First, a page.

The national manager for estate planning at Australian Unity Trustees, Anna Hacker told NestEgg that the time spent disputing the will’s legitimacy and potential thousands of dollars lost in fees could have been avoided “if he’d had an actual, properly drafted will”.
“[A will] should not be something that you quickly scribble on something. It covers your whole estate, it’s talking about a lot of money, potentially,” she said.
“People don't want to pay money for financial advice, they don't want to pay money for a will but in both cases you're trying to protect yourself and protect literally everything that you own,” she added, while pointing out that the case of the unsent text could also set a messy precedent.
Ms Hacker went on to highlight six things people should know about estate planning.
1. Estate planning is complicated
One question Ms Hacker wishes she would stop hearing is: “Why does this cost so much?”
She explained: “I wish people understood how complicated it is, because you can see will kits in a post office and think, can't I just pay $20 and get that?”
However, Ms Hacker explained that while a will kit can be used to build a will; it does not include a lot of advice.
“Estate planning… is not really about the document, it's about the advice. I wish [people] understood that the document actually doesn't really mean that much unless you have the advice that goes with it.”
2. Superannuation isn’t automatically included in an estate
In Ms Hacker’s career, she’s seen some “terrible outcomes” as a result of people including super in wills without having previously directed it to the estate.
As super doesn’t automatically make up part of the estate, it needs to be directed to be included in it.
Calling this the “most common error” she sees in DIY will-kits, Ms Hacker said: “When people have done their own home job, they always say, I give my entire super to X. I see really, really terrible outcomes.
“If they had just had really simple advice from a solicitor or a financial adviser, [they] would have been able to tell them that super won't form part of your estate unless you direct it to it.”
Ms Hacker has seen cases of wills dictating that super is to be directed to a sibling with everything else going to the de facto partner but the super ultimately being granted by the de facto due to poor awareness of the relationship between superannuation and estates.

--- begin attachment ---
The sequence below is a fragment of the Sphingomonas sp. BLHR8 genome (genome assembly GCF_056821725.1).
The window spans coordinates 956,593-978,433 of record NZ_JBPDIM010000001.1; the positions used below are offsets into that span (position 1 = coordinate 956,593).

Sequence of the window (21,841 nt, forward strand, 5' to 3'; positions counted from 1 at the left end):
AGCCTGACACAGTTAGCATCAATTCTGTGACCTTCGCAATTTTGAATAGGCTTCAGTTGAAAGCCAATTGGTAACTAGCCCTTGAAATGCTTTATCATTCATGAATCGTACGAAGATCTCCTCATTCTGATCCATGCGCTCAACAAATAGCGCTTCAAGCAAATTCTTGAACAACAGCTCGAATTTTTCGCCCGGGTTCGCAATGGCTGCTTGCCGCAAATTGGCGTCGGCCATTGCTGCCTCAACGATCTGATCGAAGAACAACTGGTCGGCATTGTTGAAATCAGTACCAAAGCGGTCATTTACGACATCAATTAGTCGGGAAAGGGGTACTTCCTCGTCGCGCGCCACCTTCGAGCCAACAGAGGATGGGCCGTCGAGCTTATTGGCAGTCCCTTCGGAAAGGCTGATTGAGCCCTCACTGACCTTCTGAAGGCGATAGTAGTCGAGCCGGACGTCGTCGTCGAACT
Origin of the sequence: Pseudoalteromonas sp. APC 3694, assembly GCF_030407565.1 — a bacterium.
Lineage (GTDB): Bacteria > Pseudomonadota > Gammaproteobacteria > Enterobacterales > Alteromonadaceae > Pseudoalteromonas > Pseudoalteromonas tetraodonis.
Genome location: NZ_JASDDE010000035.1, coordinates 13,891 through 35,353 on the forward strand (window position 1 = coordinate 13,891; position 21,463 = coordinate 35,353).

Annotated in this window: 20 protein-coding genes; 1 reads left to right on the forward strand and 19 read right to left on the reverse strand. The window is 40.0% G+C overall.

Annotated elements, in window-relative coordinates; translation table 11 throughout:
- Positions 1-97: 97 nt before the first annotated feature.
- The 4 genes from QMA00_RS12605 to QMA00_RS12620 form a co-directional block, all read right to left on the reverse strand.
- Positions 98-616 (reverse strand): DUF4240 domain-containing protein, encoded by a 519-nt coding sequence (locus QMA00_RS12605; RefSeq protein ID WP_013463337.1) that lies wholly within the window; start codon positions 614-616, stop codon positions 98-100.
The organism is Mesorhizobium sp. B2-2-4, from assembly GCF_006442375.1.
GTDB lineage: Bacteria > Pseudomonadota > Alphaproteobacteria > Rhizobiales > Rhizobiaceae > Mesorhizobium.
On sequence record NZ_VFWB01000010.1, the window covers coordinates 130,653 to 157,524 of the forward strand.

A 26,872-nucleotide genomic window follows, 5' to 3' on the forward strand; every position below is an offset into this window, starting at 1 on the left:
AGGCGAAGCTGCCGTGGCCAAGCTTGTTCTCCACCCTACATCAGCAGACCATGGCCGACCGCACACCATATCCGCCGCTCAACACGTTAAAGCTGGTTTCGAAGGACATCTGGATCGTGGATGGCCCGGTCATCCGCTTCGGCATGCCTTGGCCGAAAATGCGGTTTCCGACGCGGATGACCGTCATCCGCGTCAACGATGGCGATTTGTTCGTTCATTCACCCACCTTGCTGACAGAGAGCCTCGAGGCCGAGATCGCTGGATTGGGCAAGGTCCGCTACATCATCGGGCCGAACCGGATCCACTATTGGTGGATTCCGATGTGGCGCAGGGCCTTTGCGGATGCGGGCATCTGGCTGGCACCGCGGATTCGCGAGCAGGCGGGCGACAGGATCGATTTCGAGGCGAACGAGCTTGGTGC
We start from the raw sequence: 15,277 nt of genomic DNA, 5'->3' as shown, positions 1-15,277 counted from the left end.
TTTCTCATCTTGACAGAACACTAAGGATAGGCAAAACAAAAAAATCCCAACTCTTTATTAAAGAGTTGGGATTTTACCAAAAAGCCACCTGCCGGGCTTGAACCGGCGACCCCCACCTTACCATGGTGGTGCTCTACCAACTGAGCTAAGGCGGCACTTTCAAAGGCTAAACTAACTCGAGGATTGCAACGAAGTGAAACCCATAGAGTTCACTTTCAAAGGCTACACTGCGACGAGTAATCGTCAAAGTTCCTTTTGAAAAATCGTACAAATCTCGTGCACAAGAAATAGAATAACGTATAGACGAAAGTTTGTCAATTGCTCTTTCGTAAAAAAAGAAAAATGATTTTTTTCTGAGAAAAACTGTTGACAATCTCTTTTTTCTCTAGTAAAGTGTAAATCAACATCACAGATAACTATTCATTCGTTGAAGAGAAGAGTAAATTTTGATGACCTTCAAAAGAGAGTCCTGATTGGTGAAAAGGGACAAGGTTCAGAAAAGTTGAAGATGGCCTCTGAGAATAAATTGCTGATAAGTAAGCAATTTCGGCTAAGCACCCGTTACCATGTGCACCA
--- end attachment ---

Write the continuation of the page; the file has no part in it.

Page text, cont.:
“That was traumatic for everybody. It tore the whole family apart. But [with] really simple advice, it wouldn't have even happened,” Ms Hacker said.
“So super is actually complex, — [and the fact that] you need advice is the issue. I don't want people to think that it [directing super into the estate] is too scary and that they shouldn't do it, but they do need advice.”
3. It’s important to think about who will be executor
She explained that often when writing up a will, clients don’t want to upset anybody and so will nominate all of their children as co-executors, even though they know the kids don’t get along.
“That creates huge problems. It can delay an estate [settlement] and potentially they [settlements] can go on for years instead of 12 months or six months.”
While in some cases it can be good to talk to the family about who will be executor, in other cases it’s not a good idea, she added. Talking about it with the family can sometimes just cause a dispute, but in other instances a conversation can be used to explain the reasoning behind choices made in the will and save family members from a shock later on down the track.
“Sometimes it's the shock of people reading a will and going: Oh my god - what has gone on here? Why has dad not made me the executor or why did he choose this? Sometimes there are really legitimate reasons and at least if they can understand that they won't be shocked when they read the document.”
4. Yes, estate planning is complicated. But it’s not painful for the client.
Ms Hacker said: “One of the common questions we get is usually: How does this work? What do I need to do? What do I need to think of? And then usually in the end, everyone just says it was so much easier than I thought it was going to be.”
The estate planner wants people considering engaging an estate planner or financial adviser to know that “it isn’t actually as complicated” as it may appear.
“It’s complex and you can’t do it yourself [but] the process will be made easier by having someone that knows what they’re doing.”
5. You should be reviewing it every three or four years
Reviewing it, that is – not changing it unnecessarily, Ms Hacker pointed out.
“If you wrote the will and you've had a major change like you bought another property or you established a trust that was completely different to what you had before, you might need to review it at that point. But if in 10 or 20 years nothing has changed, you might not need to change it at all, ever.”
She explained that it’s a good idea to check in with it and ensure that things haven’t popped up.
6. Have you thought about what to do with social media accounts?
For many Australians, the legacy they leave behind will be their social media presence. As such the questions of who gets access to the accounts and whether anyone actually can access the accounts are important ones.
“People can't get access sometimes or they might be horrified to find out who gets access. So your executor usually can take over your social media accounts if the [social media company’s policy] allows to take them over,” Ms Hacker said.
“When we raise this issue, often younger people will say: Oh yeah, I want my mum to be my executor but I don't want her to have any access to [my social media] so I'll appoint someone else who can manage it in a better way.”